Neurosymbolic AI or: How I Learned to Stop Worrying and Love the Large Language Model
Dr. Lara J. Martin, University of Pennsylvania
12-1:00 pm, Monday, Feb. 27, 2023
ITE 459, UMBC
The large language model ChatGPT has shown extraordinary abilities for writing. While impressive at first glance, large language models aren't perfect and often make mistakes humans would not make. The main architecture behind ChatGPT mostly doesn't differ from early neural networks, and as a consequence, carries some of the same limitations. My work revolves around the uses of neural networks like ChatGPT mixed with symbolic methods from early AI and how these two families of methods can combine to create more robust AI. I talk about some of the neurosymbolic methods I used for applications in story generation and understanding -- with the goal of eventually creating AI that can play Dungeons & Dragons. I also discuss pain points that I found for improving accessible communication and show how large language models can supplement such communication.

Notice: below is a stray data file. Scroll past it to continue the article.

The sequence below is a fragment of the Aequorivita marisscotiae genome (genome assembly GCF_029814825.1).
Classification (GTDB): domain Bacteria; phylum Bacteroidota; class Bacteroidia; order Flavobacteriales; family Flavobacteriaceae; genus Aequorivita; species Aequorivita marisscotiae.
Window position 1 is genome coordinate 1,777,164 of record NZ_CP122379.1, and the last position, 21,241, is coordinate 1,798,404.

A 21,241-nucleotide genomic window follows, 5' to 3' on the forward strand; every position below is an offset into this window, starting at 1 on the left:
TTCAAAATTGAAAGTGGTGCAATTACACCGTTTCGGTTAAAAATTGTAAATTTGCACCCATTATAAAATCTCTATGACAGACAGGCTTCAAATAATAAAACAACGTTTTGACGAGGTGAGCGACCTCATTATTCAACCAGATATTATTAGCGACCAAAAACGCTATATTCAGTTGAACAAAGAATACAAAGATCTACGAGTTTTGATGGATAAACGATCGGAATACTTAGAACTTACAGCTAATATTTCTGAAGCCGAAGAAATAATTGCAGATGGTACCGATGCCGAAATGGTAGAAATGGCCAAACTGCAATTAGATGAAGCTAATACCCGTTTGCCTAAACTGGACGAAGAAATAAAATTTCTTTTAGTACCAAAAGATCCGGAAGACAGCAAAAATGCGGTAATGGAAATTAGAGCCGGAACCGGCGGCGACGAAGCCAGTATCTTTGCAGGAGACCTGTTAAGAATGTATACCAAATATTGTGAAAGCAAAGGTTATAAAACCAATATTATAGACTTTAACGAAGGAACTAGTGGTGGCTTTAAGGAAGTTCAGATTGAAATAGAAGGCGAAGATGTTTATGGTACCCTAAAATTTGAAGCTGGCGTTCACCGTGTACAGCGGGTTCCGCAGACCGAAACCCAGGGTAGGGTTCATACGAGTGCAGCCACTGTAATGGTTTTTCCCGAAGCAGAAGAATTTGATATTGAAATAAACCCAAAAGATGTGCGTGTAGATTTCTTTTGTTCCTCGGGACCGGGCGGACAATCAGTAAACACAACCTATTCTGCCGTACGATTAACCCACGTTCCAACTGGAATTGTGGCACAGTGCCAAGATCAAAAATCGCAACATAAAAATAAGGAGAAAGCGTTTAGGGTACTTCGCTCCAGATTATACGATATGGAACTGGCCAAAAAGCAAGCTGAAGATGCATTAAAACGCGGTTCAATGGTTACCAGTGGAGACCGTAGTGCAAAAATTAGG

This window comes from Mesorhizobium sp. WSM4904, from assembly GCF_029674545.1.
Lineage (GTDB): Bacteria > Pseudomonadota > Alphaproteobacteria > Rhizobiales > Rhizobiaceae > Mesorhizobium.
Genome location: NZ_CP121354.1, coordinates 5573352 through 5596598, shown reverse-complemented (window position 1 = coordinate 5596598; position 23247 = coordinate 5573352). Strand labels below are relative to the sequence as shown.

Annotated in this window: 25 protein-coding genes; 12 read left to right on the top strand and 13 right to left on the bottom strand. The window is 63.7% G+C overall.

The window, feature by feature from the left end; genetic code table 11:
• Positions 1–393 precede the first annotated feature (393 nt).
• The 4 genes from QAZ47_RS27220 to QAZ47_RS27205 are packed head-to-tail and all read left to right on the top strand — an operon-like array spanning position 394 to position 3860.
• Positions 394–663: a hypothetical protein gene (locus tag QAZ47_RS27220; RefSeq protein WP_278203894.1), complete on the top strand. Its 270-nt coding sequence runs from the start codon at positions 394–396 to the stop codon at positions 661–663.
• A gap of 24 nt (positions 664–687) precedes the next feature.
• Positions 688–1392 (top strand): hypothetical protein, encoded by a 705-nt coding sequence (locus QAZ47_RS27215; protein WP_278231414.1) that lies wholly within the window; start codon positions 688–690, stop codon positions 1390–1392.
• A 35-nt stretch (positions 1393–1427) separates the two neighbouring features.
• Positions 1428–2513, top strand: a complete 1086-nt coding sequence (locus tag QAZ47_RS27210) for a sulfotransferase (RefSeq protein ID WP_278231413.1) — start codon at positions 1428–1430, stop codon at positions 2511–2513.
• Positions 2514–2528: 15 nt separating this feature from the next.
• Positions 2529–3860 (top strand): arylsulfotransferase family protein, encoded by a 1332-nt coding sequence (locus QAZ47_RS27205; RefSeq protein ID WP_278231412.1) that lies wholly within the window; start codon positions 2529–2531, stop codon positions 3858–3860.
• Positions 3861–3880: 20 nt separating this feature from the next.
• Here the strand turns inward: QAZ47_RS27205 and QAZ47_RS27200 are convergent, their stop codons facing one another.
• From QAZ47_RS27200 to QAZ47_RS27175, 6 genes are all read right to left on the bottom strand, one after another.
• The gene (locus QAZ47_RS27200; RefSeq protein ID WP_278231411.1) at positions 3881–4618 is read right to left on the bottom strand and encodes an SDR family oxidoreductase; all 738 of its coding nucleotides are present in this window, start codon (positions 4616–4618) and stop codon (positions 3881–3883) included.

Dr. Lara J. Martin is a 2020 Computing Innovation Fellow (CIFellow) postdoctoral researcher at the University of Pennsylvania working with Dr. Chris Callison-Burch. In 2020, she earned a PhD in Human-Centered Computing from the Georgia Institute of Technology, working with Dr. Mark Riedl. They also have a MS in Language Technologies from Carnegie Mellon University and a BS in Computer Science & Linguistics from Rutgers University—New Brunswick. Dr. Martin’s work resides in the field of Human-Centered Artificial Intelligence with a focus on natural language applications. They have worked in the areas of automated story generation, speech processing, and affective computing, publishing in top-tier conferences such as AAAI, EMNLP, and IJCAI. They have also been featured in Wired and BBC Science Focus magazine.